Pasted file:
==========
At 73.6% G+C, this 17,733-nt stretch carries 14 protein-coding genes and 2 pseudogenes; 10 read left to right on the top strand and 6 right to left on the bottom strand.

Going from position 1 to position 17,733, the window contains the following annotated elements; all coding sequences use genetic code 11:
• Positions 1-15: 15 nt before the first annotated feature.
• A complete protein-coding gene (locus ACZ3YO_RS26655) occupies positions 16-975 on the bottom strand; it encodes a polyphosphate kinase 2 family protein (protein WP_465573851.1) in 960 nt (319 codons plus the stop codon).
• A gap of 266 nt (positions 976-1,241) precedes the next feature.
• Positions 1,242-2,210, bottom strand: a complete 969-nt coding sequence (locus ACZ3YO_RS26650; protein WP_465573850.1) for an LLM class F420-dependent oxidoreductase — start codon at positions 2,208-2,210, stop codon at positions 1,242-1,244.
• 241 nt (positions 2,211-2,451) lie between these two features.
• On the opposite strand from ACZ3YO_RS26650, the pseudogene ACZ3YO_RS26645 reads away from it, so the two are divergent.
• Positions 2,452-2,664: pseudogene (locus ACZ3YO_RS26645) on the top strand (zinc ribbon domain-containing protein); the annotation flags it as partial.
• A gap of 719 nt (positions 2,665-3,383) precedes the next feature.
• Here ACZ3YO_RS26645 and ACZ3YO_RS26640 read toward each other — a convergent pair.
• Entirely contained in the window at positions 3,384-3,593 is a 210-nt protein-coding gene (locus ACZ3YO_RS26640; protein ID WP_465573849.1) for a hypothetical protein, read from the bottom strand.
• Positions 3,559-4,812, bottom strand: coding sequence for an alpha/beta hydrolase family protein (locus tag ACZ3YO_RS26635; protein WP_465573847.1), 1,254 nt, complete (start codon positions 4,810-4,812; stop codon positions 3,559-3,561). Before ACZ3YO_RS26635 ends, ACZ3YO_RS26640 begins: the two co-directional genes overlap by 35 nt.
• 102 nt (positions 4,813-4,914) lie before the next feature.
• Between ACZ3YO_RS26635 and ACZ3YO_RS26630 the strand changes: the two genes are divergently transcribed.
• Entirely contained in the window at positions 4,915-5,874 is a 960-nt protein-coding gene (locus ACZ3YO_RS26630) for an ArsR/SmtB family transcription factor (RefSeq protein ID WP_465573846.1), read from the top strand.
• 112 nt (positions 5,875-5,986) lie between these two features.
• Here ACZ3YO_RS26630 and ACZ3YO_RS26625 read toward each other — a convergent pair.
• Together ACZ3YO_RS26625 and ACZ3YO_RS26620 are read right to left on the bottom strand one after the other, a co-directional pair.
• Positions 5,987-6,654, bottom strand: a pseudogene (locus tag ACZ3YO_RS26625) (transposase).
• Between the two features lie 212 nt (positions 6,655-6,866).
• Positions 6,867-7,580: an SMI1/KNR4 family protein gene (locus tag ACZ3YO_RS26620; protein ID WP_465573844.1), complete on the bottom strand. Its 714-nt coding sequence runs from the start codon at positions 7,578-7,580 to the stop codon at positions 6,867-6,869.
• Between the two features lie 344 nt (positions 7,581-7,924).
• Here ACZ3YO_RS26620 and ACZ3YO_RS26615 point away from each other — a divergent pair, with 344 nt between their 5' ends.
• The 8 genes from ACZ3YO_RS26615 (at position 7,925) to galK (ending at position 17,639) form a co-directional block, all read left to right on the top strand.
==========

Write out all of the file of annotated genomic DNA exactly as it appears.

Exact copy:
At 73.6% G+C, this 17,733-nt stretch carries 14 protein-coding genes and 2 pseudogenes; 10 read left to right on the top strand and 6 right to left on the bottom strand.

Going from position 1 to position 17,733, the window contains the following annotated elements; all coding sequences use genetic code 11:
• Positions 1-15: 15 nt before the first annotated feature.
• A complete protein-coding gene (locus ACZ3YO_RS26655) occupies positions 16-975 on the bottom strand; it encodes a polyphosphate kinase 2 family protein (protein WP_465573851.1) in 960 nt (319 codons plus the stop codon).
• A gap of 266 nt (positions 976-1,241) precedes the next feature.
• Positions 1,242-2,210, bottom strand: a complete 969-nt coding sequence (locus ACZ3YO_RS26650; protein WP_465573850.1) for an LLM class F420-dependent oxidoreductase — start codon at positions 2,208-2,210, stop codon at positions 1,242-1,244.
• 241 nt (positions 2,211-2,451) lie between these two features.
• On the opposite strand from ACZ3YO_RS26650, the pseudogene ACZ3YO_RS26645 reads away from it, so the two are divergent.
• Positions 2,452-2,664: pseudogene (locus ACZ3YO_RS26645) on the top strand (zinc ribbon domain-containing protein); the annotation flags it as partial.
• A gap of 719 nt (positions 2,665-3,383) precedes the next feature.
• Here ACZ3YO_RS26645 and ACZ3YO_RS26640 read toward each other — a convergent pair.
• Entirely contained in the window at positions 3,384-3,593 is a 210-nt protein-coding gene (locus ACZ3YO_RS26640; protein ID WP_465573849.1) for a hypothetical protein, read from the bottom strand.
• Positions 3,559-4,812, bottom strand: coding sequence for an alpha/beta hydrolase family protein (locus tag ACZ3YO_RS26635; protein WP_465573847.1), 1,254 nt, complete (start codon positions 4,810-4,812; stop codon positions 3,559-3,561). Before ACZ3YO_RS26635 ends, ACZ3YO_RS26640 begins: the two co-directional genes overlap by 35 nt.
• 102 nt (positions 4,813-4,914) lie before the next feature.
• Between ACZ3YO_RS26635 and ACZ3YO_RS26630 the strand changes: the two genes are divergently transcribed.
• Entirely contained in the window at positions 4,915-5,874 is a 960-nt protein-coding gene (locus ACZ3YO_RS26630) for an ArsR/SmtB family transcription factor (RefSeq protein ID WP_465573846.1), read from the top strand.
• 112 nt (positions 5,875-5,986) lie between these two features.
• Here ACZ3YO_RS26630 and ACZ3YO_RS26625 read toward each other — a convergent pair.
• Together ACZ3YO_RS26625 and ACZ3YO_RS26620 are read right to left on the bottom strand one after the other, a co-directional pair.
• Positions 5,987-6,654, bottom strand: a pseudogene (locus tag ACZ3YO_RS26625) (transposase).
• Between the two features lie 212 nt (positions 6,655-6,866).
• Positions 6,867-7,580: an SMI1/KNR4 family protein gene (locus tag ACZ3YO_RS26620; protein ID WP_465573844.1), complete on the bottom strand. Its 714-nt coding sequence runs from the start codon at positions 7,578-7,580 to the stop codon at positions 6,867-6,869.
• Between the two features lie 344 nt (positions 7,581-7,924).
• Here ACZ3YO_RS26620 and ACZ3YO_RS26615 point away from each other — a divergent pair, with 344 nt between their 5' ends.
• The 8 genes from ACZ3YO_RS26615 (at position 7,925) to galK (ending at position 17,639) form a co-directional block, all read left to right on the top strand.